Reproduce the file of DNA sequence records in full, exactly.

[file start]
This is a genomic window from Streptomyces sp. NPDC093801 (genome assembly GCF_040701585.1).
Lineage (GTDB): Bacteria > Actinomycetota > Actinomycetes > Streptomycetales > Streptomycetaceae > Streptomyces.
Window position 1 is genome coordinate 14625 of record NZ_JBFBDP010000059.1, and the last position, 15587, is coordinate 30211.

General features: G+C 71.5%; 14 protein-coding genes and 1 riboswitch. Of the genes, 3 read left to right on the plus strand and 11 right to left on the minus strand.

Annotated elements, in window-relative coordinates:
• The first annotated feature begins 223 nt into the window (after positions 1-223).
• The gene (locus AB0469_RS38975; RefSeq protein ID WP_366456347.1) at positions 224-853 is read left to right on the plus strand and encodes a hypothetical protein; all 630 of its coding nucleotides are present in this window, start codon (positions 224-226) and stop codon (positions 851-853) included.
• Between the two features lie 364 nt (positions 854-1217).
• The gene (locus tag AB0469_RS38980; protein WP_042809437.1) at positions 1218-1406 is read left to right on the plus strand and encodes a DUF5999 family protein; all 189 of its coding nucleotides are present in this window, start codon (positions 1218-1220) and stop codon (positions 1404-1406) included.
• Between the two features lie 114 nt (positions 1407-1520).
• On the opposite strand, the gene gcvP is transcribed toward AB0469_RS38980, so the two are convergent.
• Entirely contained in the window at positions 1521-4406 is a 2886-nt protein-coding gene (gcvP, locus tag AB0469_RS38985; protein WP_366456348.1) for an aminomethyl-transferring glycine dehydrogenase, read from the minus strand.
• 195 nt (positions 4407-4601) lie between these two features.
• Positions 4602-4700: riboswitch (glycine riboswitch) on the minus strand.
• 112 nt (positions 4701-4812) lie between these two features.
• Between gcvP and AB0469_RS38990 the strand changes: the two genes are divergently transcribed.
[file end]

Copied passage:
This is a genomic window from Streptomyces sp. NPDC093801 (genome assembly GCF_040701585.1).
Lineage (GTDB): Bacteria > Actinomycetota > Actinomycetes > Streptomycetales > Streptomycetaceae > Streptomyces.
Window position 1 is genome coordinate 14625 of record NZ_JBFBDP010000059.1, and the last position, 15587, is coordinate 30211.

General features: G+C 71.5%; 14 protein-coding genes and 1 riboswitch. Of the genes, 3 read left to right on the plus strand and 11 right to left on the minus strand.

Annotated elements, in window-relative coordinates:
• The first annotated feature begins 223 nt into the window (after positions 1-223).
• The gene (locus AB0469_RS38975; RefSeq protein ID WP_366456347.1) at positions 224-853 is read left to right on the plus strand and encodes a hypothetical protein; all 630 of its coding nucleotides are present in this window, start codon (positions 224-226) and stop codon (positions 851-853) included.
• Between the two features lie 364 nt (positions 854-1217).
• The gene (locus tag AB0469_RS38980; protein WP_042809437.1) at positions 1218-1406 is read left to right on the plus strand and encodes a DUF5999 family protein; all 189 of its coding nucleotides are present in this window, start codon (positions 1218-1220) and stop codon (positions 1404-1406) included.
• Between the two features lie 114 nt (positions 1407-1520).
• On the opposite strand, the gene gcvP is transcribed toward AB0469_RS38980, so the two are convergent.
• Entirely contained in the window at positions 1521-4406 is a 2886-nt protein-coding gene (gcvP, locus tag AB0469_RS38985; protein WP_366456348.1) for an aminomethyl-transferring glycine dehydrogenase, read from the minus strand.
• 195 nt (positions 4407-4601) lie between these two features.
• Positions 4602-4700: riboswitch (glycine riboswitch) on the minus strand.
• 112 nt (positions 4701-4812) lie between these two features.
• Between gcvP and AB0469_RS38990 the strand changes: the two genes are divergently transcribed.